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The NBA
Ian Thomsen
October 22, 2001
Orlando's Magic? Grant Hill wants to win a title by playing less like Michael and more like Earvin
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October 22, 2001

The Nba

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The Hornets' fortunes this season depend largely on their most expensive and divisive player. Last season Derrick Coleman averaged 8.1 points and sat out 48 games because of injuries, illness and lack of physical conditioning. His cavalier approach prompted coach Paul Silas to strip him of his co-captaincy. This year Coleman arrived at training camp with a slimmer waistline and with a smile that faded only at the mention of one subject: his role off the bench.

"He's been a totally different person," says P.J. Brown, who took over for the 6'10" Coleman at power forward last year. "Whatever the coaches have said to him, he's done what they've asked. He was the key last year. If we had been able to get him to where he needed to be, I have no doubt we would have gone to the Eastern Conference finals and maybe beyond."

Coleman realizes that his reputation, never good to begin with, hit rock bottom last season as Charlotte went 34-14 when he didn't play and 12-22 when he did. "How can you believe that stat knowing that I carried us two years ago?" Coleman says. "But if you want to believe it, if you don't want me here, then let me go somewhere I can be useful."

The Hornets tried to do just that, shopping Coleman in the off-season. No one, however, wanted to take on the remaining two years and $19 million of his contract. Coleman believes he can equal his production of two seasons ago, when he averaged 16.7 points and 8.5 rebounds to help lead Charlotte to the fourth-best record in the East. But—and this is an ominous but—Coleman also believes he should replace Brown in the starting lineup. "Coming off the bench is not a role I'm comfortable with," he says. "I've never had to do it."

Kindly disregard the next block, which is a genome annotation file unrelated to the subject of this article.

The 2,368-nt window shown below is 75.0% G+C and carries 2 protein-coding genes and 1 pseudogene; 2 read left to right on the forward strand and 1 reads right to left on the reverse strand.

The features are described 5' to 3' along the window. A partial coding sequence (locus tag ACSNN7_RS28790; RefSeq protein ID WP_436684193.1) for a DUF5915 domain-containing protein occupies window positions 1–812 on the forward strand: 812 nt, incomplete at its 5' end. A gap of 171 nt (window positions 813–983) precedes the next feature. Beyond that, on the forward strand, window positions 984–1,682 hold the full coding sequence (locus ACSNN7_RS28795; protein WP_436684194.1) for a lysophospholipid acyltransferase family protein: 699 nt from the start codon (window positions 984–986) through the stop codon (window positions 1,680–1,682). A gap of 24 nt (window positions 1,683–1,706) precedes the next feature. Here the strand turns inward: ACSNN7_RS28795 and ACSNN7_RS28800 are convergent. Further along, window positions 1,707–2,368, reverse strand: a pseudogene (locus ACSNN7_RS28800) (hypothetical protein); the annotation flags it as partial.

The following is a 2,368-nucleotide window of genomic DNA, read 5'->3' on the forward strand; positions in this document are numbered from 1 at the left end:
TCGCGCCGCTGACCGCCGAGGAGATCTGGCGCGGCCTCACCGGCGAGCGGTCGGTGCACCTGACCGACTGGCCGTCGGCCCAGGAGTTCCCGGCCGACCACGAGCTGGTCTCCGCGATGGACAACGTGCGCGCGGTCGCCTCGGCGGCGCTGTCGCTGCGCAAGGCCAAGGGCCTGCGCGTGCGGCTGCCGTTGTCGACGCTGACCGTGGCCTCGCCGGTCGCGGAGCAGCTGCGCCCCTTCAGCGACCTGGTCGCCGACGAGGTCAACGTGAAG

"I like him coming off the bench with his scoring to give us a lift," says Silas, who says that Coleman—despite his desire to start—has become a leader of the subs. "He's talking to those guys, teaching them, listening to them. He's taking charge, and I like that."

The question is, Can Coleman learn to live with a role he says he doesn't want to play? "He'll accept it for the good of the team," says point guard Baron Davis, who defended Coleman against his critics last season. "I know he wants to win, and with his talent he'll be a strong candidate for the Sixth Man Award."

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